Instead of cramming all design variants into one experiment and guessing at which part of the designs affected metrics and why, a better approach is to break what I want to learn into multiple phases, based on priority of what is most important to learn or the goals set for the experiment. Returning to the primary user problem often helps answer this question. Let's say the main problem, proven by user research interviews, is that users are currently not taking a specific action because their understanding of a it is very low due to copy that is very vague or irrelevant. For the first phase of the experiment, I can test only copy changes. Once I learn what copy drives comprehension best, I can then proceed to test other designs informed by this initial learning to help drive further understanding (e.g. testing when and where this copy appears, the hierarchy of the copy alongside other elements on the page, etc).

Start simple with new surfaces

This was a very interesting learning that came out of one of my projects - as part of a larger project, I was designing a "pre-profile" page (a profile page for users with no account). We envisioned the purpose of this page to build comprehension of what Pinterest is about for new users, e.g. previewing to users what their profile could possibly look like if they had an account.

Instead of diving straight into polished, complex designs trying to woo the user, I created two sets of designs:
1. A barebones mockup to start with: only a sign-up prompt
2. Conceptual mockups; the possible "vision" we want to move toward: pin previews, board previews, etc

By implementing #1 first, we can get a sense of whether users are even tapping into this profile page. (If they're not, no matter how beautiful the page is designed, getting users to this page is a whole new problem that needs to be addressed.)

Another important consideration is that if we jump ahead using a design with a purpose that is too "certain", it could actually be very difficult to make changes in the future because it could result in metrics losses and could be seen as taking steps back. For example, if I had implemented a polished design that actually increased conversion but did little to help build long-term comprehension for new users, it could be more difficult to argue to change the page instead of leaving it as is, since changes could mean sacrificing these conversion gains.

When implementing a new surface, I would suggest starting simple - it's great to have an ideal vision for the designs, but it's also important to go step by step and track the impact of each step to really understand how the designs are affecting user experience and metrics.

Context is key

This is something I realized a few months into the job, and applies to not just growth design specifically. Having onboarded remotely into a company that previously worked in the office and switching teams 3 months in, I often struggled with the feeling of lacking knowledge about the team, past projects, current projects, and what other teams were working on. (By the way, this is totally normal for anyone starting a new job, and it could take months or even a year to feel fully integrated!) Unlike in the office where you could tap on someone's shoulder easily or overhear what people were working on, in a remote setting I kept up via video calls (e.g. team meetings, crits, all-hands), Slack channels (async stand-ups, team chats, project chats), and online documentation in multiple areas.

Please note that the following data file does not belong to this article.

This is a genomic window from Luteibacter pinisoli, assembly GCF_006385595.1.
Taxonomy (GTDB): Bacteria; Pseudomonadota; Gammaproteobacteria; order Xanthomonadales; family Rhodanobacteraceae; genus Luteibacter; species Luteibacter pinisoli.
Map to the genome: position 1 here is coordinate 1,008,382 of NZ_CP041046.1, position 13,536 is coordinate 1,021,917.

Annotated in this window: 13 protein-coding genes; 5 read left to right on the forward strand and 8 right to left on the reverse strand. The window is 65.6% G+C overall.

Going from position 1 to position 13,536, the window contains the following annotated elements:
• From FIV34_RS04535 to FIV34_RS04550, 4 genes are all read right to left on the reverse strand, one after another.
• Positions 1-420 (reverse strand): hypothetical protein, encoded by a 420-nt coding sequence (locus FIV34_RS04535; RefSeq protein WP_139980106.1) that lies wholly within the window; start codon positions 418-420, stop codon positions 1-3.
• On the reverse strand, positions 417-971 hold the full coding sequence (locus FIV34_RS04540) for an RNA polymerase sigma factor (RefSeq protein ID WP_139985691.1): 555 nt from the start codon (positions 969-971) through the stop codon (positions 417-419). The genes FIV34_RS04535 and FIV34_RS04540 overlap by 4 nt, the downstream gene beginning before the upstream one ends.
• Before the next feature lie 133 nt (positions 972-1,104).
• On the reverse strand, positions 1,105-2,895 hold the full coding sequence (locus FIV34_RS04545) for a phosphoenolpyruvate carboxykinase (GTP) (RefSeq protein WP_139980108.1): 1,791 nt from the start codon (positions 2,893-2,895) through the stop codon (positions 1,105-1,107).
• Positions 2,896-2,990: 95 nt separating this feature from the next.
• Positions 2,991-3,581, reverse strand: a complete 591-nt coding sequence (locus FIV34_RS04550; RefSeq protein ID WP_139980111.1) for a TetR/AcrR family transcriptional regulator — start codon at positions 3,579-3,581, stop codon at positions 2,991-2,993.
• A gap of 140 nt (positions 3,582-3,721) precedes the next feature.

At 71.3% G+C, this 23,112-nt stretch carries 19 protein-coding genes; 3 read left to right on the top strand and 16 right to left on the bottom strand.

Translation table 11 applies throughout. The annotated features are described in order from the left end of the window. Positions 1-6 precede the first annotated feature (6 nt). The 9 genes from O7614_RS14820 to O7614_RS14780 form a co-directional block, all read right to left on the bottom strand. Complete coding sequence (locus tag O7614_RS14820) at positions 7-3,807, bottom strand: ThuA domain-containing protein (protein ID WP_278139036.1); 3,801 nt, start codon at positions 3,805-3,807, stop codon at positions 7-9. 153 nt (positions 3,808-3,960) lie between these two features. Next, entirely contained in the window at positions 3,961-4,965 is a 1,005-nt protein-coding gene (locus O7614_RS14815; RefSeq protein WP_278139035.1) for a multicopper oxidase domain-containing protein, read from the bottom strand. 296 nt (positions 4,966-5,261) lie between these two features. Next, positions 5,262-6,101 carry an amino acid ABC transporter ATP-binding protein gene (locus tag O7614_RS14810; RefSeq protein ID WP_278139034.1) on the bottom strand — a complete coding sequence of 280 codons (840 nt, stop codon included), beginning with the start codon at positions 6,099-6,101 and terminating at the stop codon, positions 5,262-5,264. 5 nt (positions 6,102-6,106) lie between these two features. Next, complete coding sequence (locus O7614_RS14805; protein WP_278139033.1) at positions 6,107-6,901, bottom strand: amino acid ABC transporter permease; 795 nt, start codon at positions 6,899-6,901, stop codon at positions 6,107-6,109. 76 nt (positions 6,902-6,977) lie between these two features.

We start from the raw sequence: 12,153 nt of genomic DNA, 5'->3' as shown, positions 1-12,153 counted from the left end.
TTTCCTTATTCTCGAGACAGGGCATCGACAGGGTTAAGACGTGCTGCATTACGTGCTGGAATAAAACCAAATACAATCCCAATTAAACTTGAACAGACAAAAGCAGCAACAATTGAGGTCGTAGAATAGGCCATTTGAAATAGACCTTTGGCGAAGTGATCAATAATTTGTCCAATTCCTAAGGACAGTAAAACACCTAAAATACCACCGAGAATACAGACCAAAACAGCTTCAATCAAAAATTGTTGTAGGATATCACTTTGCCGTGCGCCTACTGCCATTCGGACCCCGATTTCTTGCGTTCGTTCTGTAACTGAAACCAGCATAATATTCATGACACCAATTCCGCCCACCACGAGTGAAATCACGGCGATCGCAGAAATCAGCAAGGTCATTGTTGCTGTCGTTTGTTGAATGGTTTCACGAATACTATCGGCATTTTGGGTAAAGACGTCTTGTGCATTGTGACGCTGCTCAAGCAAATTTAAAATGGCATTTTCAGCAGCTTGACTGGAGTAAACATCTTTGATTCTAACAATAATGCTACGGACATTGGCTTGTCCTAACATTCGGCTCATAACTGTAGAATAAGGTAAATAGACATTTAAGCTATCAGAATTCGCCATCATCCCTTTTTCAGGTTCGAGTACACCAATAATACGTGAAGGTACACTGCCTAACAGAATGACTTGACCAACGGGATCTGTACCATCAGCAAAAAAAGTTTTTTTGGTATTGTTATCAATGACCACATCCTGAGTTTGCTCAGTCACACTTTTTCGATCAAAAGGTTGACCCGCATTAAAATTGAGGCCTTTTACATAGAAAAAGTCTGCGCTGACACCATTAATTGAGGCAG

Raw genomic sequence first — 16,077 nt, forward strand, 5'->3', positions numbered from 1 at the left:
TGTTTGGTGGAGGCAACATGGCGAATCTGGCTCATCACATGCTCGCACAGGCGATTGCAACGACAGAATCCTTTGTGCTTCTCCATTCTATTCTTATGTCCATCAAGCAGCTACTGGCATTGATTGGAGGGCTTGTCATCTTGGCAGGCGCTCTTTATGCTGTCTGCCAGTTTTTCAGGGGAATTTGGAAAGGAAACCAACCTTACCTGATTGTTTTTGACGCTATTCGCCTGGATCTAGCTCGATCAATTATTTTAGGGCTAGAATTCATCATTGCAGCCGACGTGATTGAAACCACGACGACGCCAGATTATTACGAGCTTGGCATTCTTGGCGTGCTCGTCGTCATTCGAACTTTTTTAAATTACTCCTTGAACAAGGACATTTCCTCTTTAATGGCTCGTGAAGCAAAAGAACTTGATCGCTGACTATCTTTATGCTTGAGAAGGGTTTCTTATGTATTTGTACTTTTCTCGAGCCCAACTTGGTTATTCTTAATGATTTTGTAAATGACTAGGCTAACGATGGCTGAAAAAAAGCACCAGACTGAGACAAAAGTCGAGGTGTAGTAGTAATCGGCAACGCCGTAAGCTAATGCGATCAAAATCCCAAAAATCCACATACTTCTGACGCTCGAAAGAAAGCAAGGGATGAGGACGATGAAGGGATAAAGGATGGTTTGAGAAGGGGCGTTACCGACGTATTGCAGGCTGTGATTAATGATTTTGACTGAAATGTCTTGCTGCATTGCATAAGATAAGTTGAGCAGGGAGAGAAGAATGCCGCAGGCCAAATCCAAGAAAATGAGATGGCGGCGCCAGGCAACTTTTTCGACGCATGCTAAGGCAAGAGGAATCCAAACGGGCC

I noticed during critiques that I often felt like I had little to nothing constructive to offer. This led me to question my design abilities - am I even qualified enough to be here? But one day, I realized that the more experienced designers are able to offer such great feedback not only because they have very good product and interaction design skills, but also because they have so much knowledge relevant to the project. They offered suggestions and could anticipate something working (or not) based on past experiments or experiments running on other teams; they had strong relationships with their team members (engineers, PMs, etc) so they knew how to communicate and work with them best; they were willing to and pushed for breaking rules (e.g. design system standards) based on both first hand and second-hand knowledge from experiments or research. And even if they didn't have the answer, they knew who to reach out to to get it.

After this realization, I sought to work harder on gathering information. I paid more attention to Slack channels seemed less relevant to me, took on optional projects that required more cross-functional work, and always made sure to ask for an invite to any optional meetings. Although I still feel like there is quite some ways ahead, I believe this focus set me in the right direction.

Conclusion

Thank you for reading my ramblings if you got this far! I am very excited to continue working in growth design, growing my skills, and sharing my learnings here. Since this is a longer piece of writing for not just sharing my learnings but also formalizing them for myself, please don't hesitate to reach out with any feedback!